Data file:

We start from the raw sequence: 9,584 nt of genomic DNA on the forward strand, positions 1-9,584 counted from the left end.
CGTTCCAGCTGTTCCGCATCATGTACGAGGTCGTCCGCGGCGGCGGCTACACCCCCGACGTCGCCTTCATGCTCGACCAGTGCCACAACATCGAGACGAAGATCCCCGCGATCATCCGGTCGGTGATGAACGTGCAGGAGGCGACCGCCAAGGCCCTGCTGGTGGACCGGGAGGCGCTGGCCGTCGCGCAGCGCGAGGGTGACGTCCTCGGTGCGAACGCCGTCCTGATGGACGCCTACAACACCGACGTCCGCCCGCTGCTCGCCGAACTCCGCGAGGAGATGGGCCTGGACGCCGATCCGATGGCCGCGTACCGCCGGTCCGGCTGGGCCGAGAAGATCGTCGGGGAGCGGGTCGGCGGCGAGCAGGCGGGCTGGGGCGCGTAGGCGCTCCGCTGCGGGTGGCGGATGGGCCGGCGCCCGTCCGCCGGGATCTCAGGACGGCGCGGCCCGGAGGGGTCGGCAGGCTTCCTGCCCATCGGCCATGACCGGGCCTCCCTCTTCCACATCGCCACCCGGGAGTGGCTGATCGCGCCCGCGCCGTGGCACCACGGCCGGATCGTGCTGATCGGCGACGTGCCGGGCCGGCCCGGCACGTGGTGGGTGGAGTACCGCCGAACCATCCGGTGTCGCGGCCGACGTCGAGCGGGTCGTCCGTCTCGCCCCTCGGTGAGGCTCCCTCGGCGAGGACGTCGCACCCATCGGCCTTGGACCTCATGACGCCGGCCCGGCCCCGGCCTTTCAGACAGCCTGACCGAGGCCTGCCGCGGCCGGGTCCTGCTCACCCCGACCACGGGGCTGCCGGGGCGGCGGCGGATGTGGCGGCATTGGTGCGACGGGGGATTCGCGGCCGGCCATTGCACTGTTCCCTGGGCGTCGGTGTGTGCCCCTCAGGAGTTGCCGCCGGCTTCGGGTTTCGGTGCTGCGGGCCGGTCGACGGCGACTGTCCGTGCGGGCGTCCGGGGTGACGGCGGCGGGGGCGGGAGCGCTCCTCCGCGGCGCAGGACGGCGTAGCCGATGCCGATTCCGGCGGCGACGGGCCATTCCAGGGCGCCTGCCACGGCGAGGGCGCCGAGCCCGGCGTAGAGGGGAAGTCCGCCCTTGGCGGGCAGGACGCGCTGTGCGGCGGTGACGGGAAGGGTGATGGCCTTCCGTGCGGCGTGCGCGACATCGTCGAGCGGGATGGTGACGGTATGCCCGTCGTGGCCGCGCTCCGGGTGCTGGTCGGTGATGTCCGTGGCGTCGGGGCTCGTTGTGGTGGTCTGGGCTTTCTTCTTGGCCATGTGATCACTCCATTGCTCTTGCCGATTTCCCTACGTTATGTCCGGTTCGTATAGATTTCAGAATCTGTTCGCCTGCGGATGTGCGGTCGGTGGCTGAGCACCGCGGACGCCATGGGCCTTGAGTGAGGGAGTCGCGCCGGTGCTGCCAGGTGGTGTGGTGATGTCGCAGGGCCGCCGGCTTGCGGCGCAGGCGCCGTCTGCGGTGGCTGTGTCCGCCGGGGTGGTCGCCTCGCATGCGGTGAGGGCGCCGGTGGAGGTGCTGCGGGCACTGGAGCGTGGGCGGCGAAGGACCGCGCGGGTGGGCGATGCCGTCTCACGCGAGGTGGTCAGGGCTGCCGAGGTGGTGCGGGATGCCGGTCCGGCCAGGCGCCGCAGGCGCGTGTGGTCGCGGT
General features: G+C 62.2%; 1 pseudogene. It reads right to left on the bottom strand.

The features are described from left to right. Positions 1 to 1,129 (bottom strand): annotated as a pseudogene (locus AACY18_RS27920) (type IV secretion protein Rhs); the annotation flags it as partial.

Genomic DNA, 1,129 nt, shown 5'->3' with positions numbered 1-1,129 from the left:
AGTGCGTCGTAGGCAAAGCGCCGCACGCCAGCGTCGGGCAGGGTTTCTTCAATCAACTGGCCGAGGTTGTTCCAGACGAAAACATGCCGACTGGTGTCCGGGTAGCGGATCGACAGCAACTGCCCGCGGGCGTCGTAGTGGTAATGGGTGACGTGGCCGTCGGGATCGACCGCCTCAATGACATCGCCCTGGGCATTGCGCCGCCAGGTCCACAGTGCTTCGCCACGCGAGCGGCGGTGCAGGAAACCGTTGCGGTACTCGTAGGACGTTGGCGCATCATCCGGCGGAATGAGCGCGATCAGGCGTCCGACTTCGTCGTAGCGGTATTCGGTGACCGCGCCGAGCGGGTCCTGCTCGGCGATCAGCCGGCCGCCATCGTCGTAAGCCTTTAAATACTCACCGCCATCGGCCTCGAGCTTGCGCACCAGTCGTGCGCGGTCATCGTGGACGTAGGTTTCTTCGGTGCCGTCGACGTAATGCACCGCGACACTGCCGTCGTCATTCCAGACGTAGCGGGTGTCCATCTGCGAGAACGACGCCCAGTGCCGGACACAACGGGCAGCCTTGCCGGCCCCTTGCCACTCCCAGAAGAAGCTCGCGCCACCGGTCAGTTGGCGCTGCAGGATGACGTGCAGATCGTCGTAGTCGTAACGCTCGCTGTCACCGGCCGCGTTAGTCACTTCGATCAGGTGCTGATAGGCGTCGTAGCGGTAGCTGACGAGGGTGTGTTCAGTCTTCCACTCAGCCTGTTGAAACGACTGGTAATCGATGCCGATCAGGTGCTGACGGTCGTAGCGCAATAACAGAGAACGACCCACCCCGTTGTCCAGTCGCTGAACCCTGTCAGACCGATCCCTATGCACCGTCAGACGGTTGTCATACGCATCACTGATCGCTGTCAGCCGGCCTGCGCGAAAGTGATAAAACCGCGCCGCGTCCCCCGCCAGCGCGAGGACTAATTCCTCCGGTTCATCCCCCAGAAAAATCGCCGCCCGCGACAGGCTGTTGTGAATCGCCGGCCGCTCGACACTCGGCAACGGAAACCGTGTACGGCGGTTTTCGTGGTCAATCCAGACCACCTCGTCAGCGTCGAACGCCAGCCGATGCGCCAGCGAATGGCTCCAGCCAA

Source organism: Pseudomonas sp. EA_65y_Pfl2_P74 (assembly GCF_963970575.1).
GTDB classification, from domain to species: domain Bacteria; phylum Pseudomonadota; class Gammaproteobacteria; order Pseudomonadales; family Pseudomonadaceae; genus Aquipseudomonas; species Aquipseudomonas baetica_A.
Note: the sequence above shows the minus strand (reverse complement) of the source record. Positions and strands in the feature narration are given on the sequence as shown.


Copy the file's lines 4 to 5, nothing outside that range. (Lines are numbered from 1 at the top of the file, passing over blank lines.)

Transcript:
The features are described from left to right. Positions 1 to 1,129 (bottom strand): annotated as a pseudogene (locus AACY18_RS27920) (type IV secretion protein Rhs); the annotation flags it as partial.

Genomic DNA, 1,129 nt, shown 5'->3' with positions numbered 1-1,129 from the left: